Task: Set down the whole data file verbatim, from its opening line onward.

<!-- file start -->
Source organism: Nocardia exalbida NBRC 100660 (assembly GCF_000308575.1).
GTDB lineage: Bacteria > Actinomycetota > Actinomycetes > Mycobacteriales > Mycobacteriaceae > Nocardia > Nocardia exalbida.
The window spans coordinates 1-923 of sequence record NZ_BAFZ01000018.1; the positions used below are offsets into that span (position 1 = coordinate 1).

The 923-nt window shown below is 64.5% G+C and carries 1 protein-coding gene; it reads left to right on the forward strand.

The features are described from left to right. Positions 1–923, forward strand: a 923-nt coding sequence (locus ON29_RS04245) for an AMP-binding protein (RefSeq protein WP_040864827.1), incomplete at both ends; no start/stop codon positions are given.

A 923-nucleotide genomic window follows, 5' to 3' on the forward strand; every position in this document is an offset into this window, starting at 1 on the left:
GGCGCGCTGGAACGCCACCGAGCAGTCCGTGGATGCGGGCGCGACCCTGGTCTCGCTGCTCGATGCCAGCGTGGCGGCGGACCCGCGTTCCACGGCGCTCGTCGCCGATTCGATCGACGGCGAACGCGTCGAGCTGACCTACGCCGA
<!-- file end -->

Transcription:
Source organism: Nocardia exalbida NBRC 100660 (assembly GCF_000308575.1).
GTDB lineage: Bacteria > Actinomycetota > Actinomycetes > Mycobacteriales > Mycobacteriaceae > Nocardia > Nocardia exalbida.
The window spans coordinates 1-923 of sequence record NZ_BAFZ01000018.1; the positions used below are offsets into that span (position 1 = coordinate 1).

The 923-nt window shown below is 64.5% G+C and carries 1 protein-coding gene; it reads left to right on the forward strand.

The features are described from left to right. Positions 1–923, forward strand: a 923-nt coding sequence (locus ON29_RS04245) for an AMP-binding protein (RefSeq protein WP_040864827.1), incomplete at both ends; no start/stop codon positions are given.

A 923-nucleotide genomic window follows, 5' to 3' on the forward strand; every position in this document is an offset into this window, starting at 1 on the left:
GGCGCGCTGGAACGCCACCGAGCAGTCCGTGGATGCGGGCGCGACCCTGGTCTCGCTGCTCGATGCCAGCGTGGCGGCGGACCCGCGTTCCACGGCGCTCGTCGCCGATTCGATCGACGGCGAACGCGTCGAGCTGACCTACGCCGA